- The TOR Network Is Very Slow – Because the data/message has to travel through 3 or more servers that are located around the world and also has to be encrypted and decrypted at least 3 times TOR network speeds are very slow, and because of this TOR is not recommended and is discouraged for use with video streaming or P2P (Peer 2 Peer) file sharing. It bogs down the whole network for anyone using it.
- Volunteer Run – The TOR network is run by volunteers, and the lack of a consistent money source to pay for maintenance and upgrades has led to many of the servers in the network are old, out-of-date providing very slow speeds and bad internet connections.
- Low Compatibility – The TOR network although compatible with Android devices TOR is not compatible with iOS so you can not use it on iPad or iPhone.
- Illegal Activities – Because of near anonymity the TOR network could be used for various illegal activities, and if you happen to be one of the volunteers hosting a server especially an Exit Relay/Node you could attract the unwanted attention of law enforcement or government agencies.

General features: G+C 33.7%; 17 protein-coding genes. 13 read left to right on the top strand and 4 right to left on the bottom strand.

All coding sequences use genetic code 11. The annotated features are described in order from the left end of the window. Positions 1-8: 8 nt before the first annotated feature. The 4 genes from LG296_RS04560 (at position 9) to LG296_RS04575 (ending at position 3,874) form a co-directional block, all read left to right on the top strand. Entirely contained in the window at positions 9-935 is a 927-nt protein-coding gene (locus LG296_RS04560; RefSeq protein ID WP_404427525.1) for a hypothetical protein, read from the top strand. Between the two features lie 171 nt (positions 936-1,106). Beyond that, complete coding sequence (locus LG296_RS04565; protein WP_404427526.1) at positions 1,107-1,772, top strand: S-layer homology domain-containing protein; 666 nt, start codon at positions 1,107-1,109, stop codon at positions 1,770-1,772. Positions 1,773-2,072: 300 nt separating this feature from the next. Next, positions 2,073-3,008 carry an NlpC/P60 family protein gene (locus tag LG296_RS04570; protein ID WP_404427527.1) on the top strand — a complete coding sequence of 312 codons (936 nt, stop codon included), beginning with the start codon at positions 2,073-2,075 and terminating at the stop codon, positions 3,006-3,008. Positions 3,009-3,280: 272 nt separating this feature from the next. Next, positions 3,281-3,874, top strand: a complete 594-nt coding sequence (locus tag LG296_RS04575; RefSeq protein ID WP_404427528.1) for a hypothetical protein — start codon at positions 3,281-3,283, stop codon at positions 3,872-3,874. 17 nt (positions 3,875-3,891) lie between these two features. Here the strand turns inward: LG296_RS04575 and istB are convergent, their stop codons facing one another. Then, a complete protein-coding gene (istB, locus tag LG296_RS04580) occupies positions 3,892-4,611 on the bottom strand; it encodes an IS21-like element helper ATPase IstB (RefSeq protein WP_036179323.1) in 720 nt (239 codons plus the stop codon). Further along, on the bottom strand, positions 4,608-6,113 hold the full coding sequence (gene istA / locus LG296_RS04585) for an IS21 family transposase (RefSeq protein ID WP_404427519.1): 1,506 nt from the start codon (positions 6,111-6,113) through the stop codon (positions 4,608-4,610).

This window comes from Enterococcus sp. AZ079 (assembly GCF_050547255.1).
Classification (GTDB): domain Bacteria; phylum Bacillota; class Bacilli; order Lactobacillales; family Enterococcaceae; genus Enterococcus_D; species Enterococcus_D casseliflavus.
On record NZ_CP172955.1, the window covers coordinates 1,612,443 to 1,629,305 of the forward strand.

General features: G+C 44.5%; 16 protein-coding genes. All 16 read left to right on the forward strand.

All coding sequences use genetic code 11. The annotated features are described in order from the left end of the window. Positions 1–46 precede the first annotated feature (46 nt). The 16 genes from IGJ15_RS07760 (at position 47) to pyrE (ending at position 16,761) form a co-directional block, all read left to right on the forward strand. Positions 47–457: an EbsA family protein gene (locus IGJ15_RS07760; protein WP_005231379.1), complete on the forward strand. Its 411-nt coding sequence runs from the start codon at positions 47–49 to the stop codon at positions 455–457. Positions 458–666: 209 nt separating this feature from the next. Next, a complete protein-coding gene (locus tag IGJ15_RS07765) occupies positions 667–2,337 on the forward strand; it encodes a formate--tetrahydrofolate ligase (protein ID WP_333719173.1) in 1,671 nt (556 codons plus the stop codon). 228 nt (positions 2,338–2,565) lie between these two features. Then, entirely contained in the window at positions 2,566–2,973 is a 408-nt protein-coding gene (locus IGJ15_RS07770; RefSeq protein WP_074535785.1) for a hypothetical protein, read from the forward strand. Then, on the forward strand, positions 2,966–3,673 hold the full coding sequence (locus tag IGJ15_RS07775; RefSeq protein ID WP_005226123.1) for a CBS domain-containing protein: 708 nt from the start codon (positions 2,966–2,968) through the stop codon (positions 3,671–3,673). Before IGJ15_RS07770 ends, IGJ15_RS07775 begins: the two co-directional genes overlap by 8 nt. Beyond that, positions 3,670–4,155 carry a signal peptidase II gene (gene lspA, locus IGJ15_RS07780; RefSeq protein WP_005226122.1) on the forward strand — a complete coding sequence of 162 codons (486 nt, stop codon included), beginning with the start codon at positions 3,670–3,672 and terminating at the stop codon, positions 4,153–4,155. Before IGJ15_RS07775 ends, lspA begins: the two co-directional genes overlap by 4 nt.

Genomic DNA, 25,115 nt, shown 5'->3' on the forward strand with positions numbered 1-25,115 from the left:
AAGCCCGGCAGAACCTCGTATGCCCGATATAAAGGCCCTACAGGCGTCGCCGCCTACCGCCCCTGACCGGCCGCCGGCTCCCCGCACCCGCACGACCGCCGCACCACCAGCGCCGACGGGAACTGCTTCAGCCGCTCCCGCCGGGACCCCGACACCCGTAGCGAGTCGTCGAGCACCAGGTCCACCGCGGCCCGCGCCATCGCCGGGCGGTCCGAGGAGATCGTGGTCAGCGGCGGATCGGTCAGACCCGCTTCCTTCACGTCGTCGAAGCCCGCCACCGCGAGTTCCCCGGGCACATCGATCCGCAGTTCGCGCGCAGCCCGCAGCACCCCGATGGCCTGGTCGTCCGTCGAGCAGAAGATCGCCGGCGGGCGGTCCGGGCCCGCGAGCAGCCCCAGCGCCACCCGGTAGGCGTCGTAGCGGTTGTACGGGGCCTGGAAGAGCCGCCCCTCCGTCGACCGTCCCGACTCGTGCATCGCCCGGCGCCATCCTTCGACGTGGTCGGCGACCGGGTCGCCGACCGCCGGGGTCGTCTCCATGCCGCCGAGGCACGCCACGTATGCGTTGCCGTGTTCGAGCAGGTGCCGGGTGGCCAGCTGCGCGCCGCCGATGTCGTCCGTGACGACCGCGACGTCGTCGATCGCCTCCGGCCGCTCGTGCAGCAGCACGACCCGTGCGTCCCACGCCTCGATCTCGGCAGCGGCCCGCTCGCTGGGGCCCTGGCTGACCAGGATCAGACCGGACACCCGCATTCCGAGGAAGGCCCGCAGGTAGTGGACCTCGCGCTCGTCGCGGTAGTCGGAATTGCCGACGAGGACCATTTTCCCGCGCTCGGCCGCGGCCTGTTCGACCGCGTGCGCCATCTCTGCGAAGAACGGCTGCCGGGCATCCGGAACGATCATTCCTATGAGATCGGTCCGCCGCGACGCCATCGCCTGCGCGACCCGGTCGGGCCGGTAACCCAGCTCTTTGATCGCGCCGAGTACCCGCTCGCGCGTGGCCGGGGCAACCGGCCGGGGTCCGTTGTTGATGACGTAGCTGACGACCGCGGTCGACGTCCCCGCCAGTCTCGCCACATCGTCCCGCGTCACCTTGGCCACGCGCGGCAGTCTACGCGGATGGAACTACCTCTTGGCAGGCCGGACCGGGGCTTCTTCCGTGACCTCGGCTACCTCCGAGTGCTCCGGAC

What Is A VPN?
A VPN or (Virtual Private Network) is a technology that hides your IP (Internet Protocol) address, protects your privacy when you use any internet connection, by routing your information through a server and encrypting this information.
How Does A VPN Work
A VPN service network is made up of many servers that are located for the most part in many countries around the world. Your information is sent through one of these servers from your device.
This information is encrypted before reaching its online destination. Information that is sent or received from outside of your network is also encrypted and will pass through the VPN server before it reaches your device, because of this you will have the ability to send and receive information without revealing your real online location. The traffic will be seen as originating from the VPNs server and not your real location and device.
- Encryption – VPN providers fully encrypt all information that passes through their servers and your device. This encryption prevents anyone from hacking your connection and intercepting your information. This also allows you to send and receive sensitive information online.
- Speed – Even though your information has to be encrypted and has to pass through the VPN servers speed degradation is minimal, you would probably not even notice.